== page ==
People must avoid beaches, rivers and other waterways

Friday June 17, 2011

Health officials are warning the risk of a gastroenteritis outbreak is extremely high following Monday’s (June 13, 2011) earthquakes and aftershocks.

The Community and Public Health Division of Canterbury District Health Board is reminding the public to avoid all beaches, rivers and waterways because the recent  activity has resulted in more damage to sewerage pipes and increased levels of untreated human sewage being discharged into local rivers, the estuary and subsequently into the sea at beaches adjacent to Christchurch.

Canterbury Medical Officer of Health Dr Ramon Pink says testing has confirmed water at some Christchurch beaches is contaminated at levels that could make people very ill from contact.

“It is vital people adhere to this warning as the current situation means there is a significant risk of outbreaks of gastroenteritis,” Dr Pink says.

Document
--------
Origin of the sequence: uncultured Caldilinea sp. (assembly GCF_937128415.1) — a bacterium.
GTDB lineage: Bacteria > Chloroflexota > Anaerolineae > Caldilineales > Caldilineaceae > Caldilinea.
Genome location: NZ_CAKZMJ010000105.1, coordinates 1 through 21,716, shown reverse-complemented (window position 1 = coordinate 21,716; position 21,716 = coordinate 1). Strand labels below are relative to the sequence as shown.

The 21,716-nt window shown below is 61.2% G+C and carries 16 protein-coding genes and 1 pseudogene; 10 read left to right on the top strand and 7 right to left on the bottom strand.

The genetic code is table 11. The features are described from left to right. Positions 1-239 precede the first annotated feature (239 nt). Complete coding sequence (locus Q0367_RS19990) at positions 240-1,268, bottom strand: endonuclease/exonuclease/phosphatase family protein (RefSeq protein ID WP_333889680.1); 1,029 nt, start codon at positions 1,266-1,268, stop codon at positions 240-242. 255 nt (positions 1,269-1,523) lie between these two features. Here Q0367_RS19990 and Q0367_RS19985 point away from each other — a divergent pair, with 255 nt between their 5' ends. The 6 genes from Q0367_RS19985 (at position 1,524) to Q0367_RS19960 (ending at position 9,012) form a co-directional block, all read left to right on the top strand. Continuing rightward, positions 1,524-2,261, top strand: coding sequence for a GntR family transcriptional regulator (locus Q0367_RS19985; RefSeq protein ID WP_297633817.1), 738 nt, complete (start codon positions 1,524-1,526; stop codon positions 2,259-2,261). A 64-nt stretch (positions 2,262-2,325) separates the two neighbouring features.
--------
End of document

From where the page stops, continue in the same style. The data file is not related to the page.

“We want everyone to avoid contact with all rivers, sea water, ponds, puddles or other surface water around Christchurch.”

This includes doing recreational activities such as kayaking, rowing and surfing. People should also not fish or gather shellfish from Christchurch waterways, including the estuary, he says.

“We are concerned about personal well-being, but even more so about the risk of a significant outbreak of illness in our damaged city.”

The water at all beaches between the Waimakariri River and Lyttelton Harbour should be avoided. The affected beaches include: 

  • Waimairi Beach

  • North Beach

  • New Brighton Beach

  • South Brighton Beach

  • Christchurch Estuary

  • The beaches at Sumner and Scarborough

Environment Canterbury, Christchurch City Council and CDHB will advise people when it is safe to resume recreation and shellfish collection in Christchurch waterways and beaches.​​

Page last reviewed: 14 February 2014